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Bible Commentaries

Commentary Critical and Explanatory on the Whole Bible
Jeremiah 44



Verse 1

Jeremiah 44:1-30. Jeremiah reproves the Jews for their idolatry in Egypt, and denounces God‘s judgments on them and Egypt alike.

Migdol — meaning a “tower.” A city east of Egypt, towards the Red Sea (Exodus 14:2; Numbers 33:7).

Noph — Memphis, now Cairo (Jeremiah 2:16).

Pathros — Upper Egypt (Isaiah 11:11).

Verse 2

evil … upon Jerusalem — If I spared not My own sacred city, much less shall ye be safe in Egypt, which I loathe.

Verse 3

they went — implying perverse assiduity: they went out of their way to burn incense (one species of idolatry put for all kinds), etc.

Verse 4

(2 Chronicles 36:15).

Verse 7

now — after so many warnings.

commit … this … evil against your souls — (Jeremiah 7:19; Numbers 16:38; Proverbs 8:36). It is not God whom you injure, but yourselves.

Verse 8

in … Egypt — where they polluted themselves to ingratiate themselves with the Egyptians.

ye be gone — not compelled by fear, but of your own accord, when I forbade you, and when it was free to you to stay in Judea.

that ye might cut yourselves off — They, as it were, purposely courted their own ruin.

Verse 9

Have you forgotten how the wickednesses of your fathers were the source of the greatest calamities to you?

their wives — The Jews‘ worldly queens were great promoters of idolatry (1 Kings 11:1-8; 1 Kings 15:13; 1 Kings 16:31).

the land of Judah — They defiled the land which was holy unto God.

Verse 10
you — The third person puts them to a distance from God on account of their alienating themselves from Him. The second person implies that God formerly had directly addressed them.

humbled — literally, “contrite” (Psalm 51:17).

neither … feared — (Proverbs 28:14).

Verse 11

Behold, I will set my face against you for evil — (See on Leviticus 17:10).

and to cut off all Judah — that is, all the idolaters; Jeremiah 44:28 shows that some returned to Judea (compare Jeremiah 42:17).

Verse 14
shall escape … that they should return, etc. — The Jews had gone to Egypt with the idea that a return to Judea, which they thought hopeless to their brethren in Babylon, would be an easy matter to themselves in Egypt: the exact reverse should happen in the case of each respectively. The Jews whom God sent to Babylon were there weaned from idolatry, and were restored; those who went to Egypt by their perverse will were hardened in idolatry, and perished there.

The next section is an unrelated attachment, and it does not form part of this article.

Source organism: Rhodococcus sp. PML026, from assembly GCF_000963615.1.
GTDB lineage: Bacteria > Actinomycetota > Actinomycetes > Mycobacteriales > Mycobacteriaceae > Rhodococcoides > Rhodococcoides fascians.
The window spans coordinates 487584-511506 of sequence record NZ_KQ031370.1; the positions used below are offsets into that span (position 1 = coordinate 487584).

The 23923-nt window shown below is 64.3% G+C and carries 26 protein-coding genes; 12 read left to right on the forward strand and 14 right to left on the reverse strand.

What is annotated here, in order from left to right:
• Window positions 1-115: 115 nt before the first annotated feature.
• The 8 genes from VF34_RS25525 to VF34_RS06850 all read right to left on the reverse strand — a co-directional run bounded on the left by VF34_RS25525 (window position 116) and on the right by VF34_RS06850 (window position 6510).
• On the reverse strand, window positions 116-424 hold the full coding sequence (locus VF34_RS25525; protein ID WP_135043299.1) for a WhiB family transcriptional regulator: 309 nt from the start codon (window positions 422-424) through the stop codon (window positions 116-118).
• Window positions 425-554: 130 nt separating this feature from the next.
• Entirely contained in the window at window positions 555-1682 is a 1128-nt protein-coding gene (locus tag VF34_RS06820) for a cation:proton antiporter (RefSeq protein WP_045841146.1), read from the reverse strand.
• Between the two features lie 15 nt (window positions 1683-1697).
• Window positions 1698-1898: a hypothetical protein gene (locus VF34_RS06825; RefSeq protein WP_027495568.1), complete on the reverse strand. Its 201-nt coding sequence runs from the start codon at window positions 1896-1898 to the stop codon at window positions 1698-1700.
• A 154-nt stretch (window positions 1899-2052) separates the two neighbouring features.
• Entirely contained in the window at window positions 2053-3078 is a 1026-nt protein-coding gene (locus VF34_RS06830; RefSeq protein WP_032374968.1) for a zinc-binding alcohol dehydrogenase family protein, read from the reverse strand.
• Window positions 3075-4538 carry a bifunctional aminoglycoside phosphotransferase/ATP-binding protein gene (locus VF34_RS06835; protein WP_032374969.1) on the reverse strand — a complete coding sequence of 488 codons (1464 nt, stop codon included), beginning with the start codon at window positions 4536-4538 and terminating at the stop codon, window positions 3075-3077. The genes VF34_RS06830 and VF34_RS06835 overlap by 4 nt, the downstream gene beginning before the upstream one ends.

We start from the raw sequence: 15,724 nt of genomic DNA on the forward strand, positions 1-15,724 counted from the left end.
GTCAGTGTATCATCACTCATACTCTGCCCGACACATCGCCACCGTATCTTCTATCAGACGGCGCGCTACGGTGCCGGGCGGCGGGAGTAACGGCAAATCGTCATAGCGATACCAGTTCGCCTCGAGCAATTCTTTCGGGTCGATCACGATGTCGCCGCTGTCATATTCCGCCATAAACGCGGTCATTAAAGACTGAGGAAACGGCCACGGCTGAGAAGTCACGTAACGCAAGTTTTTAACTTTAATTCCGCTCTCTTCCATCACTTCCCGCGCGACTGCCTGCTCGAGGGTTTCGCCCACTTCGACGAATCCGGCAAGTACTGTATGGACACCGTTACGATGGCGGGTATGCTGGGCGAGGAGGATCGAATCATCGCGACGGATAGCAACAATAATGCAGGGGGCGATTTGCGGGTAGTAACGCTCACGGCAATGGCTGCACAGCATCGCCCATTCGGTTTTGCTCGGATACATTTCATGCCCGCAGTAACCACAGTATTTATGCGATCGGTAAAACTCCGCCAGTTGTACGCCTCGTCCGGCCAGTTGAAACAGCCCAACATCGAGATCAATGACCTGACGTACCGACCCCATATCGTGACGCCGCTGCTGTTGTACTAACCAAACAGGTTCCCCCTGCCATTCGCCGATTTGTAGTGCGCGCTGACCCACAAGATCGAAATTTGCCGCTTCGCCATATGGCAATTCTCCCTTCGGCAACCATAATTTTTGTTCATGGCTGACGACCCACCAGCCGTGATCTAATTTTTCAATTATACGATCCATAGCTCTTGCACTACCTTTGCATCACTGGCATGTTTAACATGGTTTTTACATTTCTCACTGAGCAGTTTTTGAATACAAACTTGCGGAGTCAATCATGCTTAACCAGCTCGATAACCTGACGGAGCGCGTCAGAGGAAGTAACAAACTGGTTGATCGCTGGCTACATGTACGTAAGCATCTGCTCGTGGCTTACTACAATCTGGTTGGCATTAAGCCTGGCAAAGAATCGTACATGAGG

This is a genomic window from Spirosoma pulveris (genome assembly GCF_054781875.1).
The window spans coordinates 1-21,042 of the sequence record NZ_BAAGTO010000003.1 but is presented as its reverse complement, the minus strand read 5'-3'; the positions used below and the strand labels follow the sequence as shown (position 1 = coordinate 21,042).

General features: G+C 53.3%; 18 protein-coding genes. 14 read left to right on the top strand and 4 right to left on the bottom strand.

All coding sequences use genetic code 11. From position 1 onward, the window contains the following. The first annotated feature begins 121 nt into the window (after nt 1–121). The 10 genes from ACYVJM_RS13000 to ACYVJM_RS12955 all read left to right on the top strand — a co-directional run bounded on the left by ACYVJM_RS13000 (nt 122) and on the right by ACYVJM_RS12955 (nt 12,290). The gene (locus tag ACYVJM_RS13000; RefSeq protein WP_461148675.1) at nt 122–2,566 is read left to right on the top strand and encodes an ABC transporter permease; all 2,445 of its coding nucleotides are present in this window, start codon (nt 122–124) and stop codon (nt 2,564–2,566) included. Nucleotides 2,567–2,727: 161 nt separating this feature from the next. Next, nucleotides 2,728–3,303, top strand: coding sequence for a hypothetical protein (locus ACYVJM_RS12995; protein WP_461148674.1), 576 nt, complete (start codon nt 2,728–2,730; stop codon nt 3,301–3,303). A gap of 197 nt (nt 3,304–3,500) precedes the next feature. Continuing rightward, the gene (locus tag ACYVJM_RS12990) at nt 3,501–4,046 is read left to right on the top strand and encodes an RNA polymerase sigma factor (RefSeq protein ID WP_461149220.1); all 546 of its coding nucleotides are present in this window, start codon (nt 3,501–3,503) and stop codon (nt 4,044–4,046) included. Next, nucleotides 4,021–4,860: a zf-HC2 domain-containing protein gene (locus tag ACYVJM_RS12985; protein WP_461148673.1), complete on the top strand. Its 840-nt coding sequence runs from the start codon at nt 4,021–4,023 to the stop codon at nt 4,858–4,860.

have a desire — literally, “lift up (their) soul,” that is, their hopes (compare Jeremiah 22:27, Margin; Deuteronomy 24:15, Margin).

none shall return but such as shall escape — namely, the “small number” (Jeremiah 44:28) who were brought by force into Egypt, as Jeremiah and Baruch, and those who, in accordance with Jeremiah‘s advice, should flee from Egypt before the arrival of the Chaldeans (see on Jeremiah 42:17). Calvin less probably refers the words to the return of the exiles in Babylon, which the Jews in Egypt regarded as hopeless.

Verse 15

their wives — The idolatry began with them (1 Kings 11:4; 1 Timothy 2:14). Their husbands‘ connivance implicated them in the guilt.

Verse 16

we will not — (Jeremiah 6:16).

Verse 17
goeth … out of our … mouth — whatever vow we have uttered to our gods (Jeremiah 44:25; Deuteronomy 23:23; Judges 11:36). The source of all superstitions is that men oppose their own will and fancies to God‘s commands.

queen of heaven — (See on Jeremiah 7:18); Ashtaroth or Astarte.

we … fathers … king, etc. — The evil was restricted to no one class: all from the highest to the lowest shared the guilt.

then had we plenty — Fools attribute their seeming prosperity to God‘s connivance at their sin: but see Proverbs 1:32; Ecclesiastes 8:11-13. In fact, God had often chastised them for their idolatry (see Judges 2:14); but it is the curse of impiety not to perceive the hand of God in calamities.

victuals — Men cast away the bread of the soul for the bread that perisheth (Deuteronomy 8:3; John 6:27). So Esau (Hebrews 12:16).

Verse 18

They impute their calamities to their service of God, but these are often marks of His favor, not of wrath, to do His people good at their latter end (Deuteronomy 8:16).

Verse 19
cakes to worship her — Maurer translates, “to form her image.” Crescent-shaped cakes were offered to the moon. Vulgate supports English Version.